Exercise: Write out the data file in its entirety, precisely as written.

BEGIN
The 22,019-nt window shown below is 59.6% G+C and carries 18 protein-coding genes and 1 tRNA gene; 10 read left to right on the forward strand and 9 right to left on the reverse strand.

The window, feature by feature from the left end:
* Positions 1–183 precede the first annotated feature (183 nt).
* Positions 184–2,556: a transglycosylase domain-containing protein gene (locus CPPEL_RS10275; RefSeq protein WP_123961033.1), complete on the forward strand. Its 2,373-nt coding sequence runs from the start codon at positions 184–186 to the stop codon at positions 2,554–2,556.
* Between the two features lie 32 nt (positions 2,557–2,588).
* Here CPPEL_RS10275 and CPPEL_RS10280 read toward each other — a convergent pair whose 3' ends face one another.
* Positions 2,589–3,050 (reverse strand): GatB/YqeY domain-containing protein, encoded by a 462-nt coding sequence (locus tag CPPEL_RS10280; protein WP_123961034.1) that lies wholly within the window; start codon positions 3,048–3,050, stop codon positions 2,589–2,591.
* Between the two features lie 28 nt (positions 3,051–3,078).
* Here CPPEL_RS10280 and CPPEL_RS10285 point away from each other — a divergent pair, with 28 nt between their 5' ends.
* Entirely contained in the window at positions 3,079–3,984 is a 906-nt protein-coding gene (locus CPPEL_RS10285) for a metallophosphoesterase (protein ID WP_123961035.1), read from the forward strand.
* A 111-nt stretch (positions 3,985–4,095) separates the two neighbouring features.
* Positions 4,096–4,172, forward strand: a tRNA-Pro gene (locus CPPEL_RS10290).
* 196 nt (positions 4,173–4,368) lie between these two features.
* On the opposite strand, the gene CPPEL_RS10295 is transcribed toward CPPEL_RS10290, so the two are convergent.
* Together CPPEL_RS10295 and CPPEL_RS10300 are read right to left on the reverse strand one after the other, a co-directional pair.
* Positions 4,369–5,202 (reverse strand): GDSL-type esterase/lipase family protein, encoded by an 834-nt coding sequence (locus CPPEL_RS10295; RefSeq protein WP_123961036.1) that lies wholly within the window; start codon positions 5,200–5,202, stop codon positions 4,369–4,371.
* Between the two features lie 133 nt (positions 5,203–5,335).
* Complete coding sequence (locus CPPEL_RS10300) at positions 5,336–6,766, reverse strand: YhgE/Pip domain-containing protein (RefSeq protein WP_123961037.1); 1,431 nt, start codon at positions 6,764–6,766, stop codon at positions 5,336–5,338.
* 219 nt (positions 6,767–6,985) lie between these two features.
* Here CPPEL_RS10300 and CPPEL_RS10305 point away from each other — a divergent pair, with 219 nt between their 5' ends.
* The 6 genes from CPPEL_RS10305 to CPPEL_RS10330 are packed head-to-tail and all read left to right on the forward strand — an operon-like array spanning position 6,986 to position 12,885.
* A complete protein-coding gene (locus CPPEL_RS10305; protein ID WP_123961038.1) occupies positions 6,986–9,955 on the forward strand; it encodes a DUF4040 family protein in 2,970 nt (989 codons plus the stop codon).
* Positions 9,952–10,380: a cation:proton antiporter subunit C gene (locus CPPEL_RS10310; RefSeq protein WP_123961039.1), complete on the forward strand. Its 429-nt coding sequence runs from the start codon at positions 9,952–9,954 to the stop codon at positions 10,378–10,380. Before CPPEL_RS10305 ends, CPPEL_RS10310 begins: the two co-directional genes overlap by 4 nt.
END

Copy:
The 22,019-nt window shown below is 59.6% G+C and carries 18 protein-coding genes and 1 tRNA gene; 10 read left to right on the forward strand and 9 right to left on the reverse strand.

The window, feature by feature from the left end:
* Positions 1–183 precede the first annotated feature (183 nt).
* Positions 184–2,556: a transglycosylase domain-containing protein gene (locus CPPEL_RS10275; RefSeq protein WP_123961033.1), complete on the forward strand. Its 2,373-nt coding sequence runs from the start codon at positions 184–186 to the stop codon at positions 2,554–2,556.
* Between the two features lie 32 nt (positions 2,557–2,588).
* Here CPPEL_RS10275 and CPPEL_RS10280 read toward each other — a convergent pair whose 3' ends face one another.
* Positions 2,589–3,050 (reverse strand): GatB/YqeY domain-containing protein, encoded by a 462-nt coding sequence (locus tag CPPEL_RS10280; protein WP_123961034.1) that lies wholly within the window; start codon positions 3,048–3,050, stop codon positions 2,589–2,591.
* Between the two features lie 28 nt (positions 3,051–3,078).
* Here CPPEL_RS10280 and CPPEL_RS10285 point away from each other — a divergent pair, with 28 nt between their 5' ends.
* Entirely contained in the window at positions 3,079–3,984 is a 906-nt protein-coding gene (locus CPPEL_RS10285) for a metallophosphoesterase (protein ID WP_123961035.1), read from the forward strand.
* A 111-nt stretch (positions 3,985–4,095) separates the two neighbouring features.
* Positions 4,096–4,172, forward strand: a tRNA-Pro gene (locus CPPEL_RS10290).
* 196 nt (positions 4,173–4,368) lie between these two features.
* On the opposite strand, the gene CPPEL_RS10295 is transcribed toward CPPEL_RS10290, so the two are convergent.
* Together CPPEL_RS10295 and CPPEL_RS10300 are read right to left on the reverse strand one after the other, a co-directional pair.
* Positions 4,369–5,202 (reverse strand): GDSL-type esterase/lipase family protein, encoded by an 834-nt coding sequence (locus CPPEL_RS10295; RefSeq protein WP_123961036.1) that lies wholly within the window; start codon positions 5,200–5,202, stop codon positions 4,369–4,371.
* Between the two features lie 133 nt (positions 5,203–5,335).
* Complete coding sequence (locus CPPEL_RS10300) at positions 5,336–6,766, reverse strand: YhgE/Pip domain-containing protein (RefSeq protein WP_123961037.1); 1,431 nt, start codon at positions 6,764–6,766, stop codon at positions 5,336–5,338.
* 219 nt (positions 6,767–6,985) lie between these two features.
* Here CPPEL_RS10300 and CPPEL_RS10305 point away from each other — a divergent pair, with 219 nt between their 5' ends.
* The 6 genes from CPPEL_RS10305 to CPPEL_RS10330 are packed head-to-tail and all read left to right on the forward strand — an operon-like array spanning position 6,986 to position 12,885.
* A complete protein-coding gene (locus CPPEL_RS10305; protein ID WP_123961038.1) occupies positions 6,986–9,955 on the forward strand; it encodes a DUF4040 family protein in 2,970 nt (989 codons plus the stop codon).
* Positions 9,952–10,380: a cation:proton antiporter subunit C gene (locus CPPEL_RS10310; RefSeq protein WP_123961039.1), complete on the forward strand. Its 429-nt coding sequence runs from the start codon at positions 9,952–9,954 to the stop codon at positions 10,378–10,380. Before CPPEL_RS10305 ends, CPPEL_RS10310 begins: the two co-directional genes overlap by 4 nt.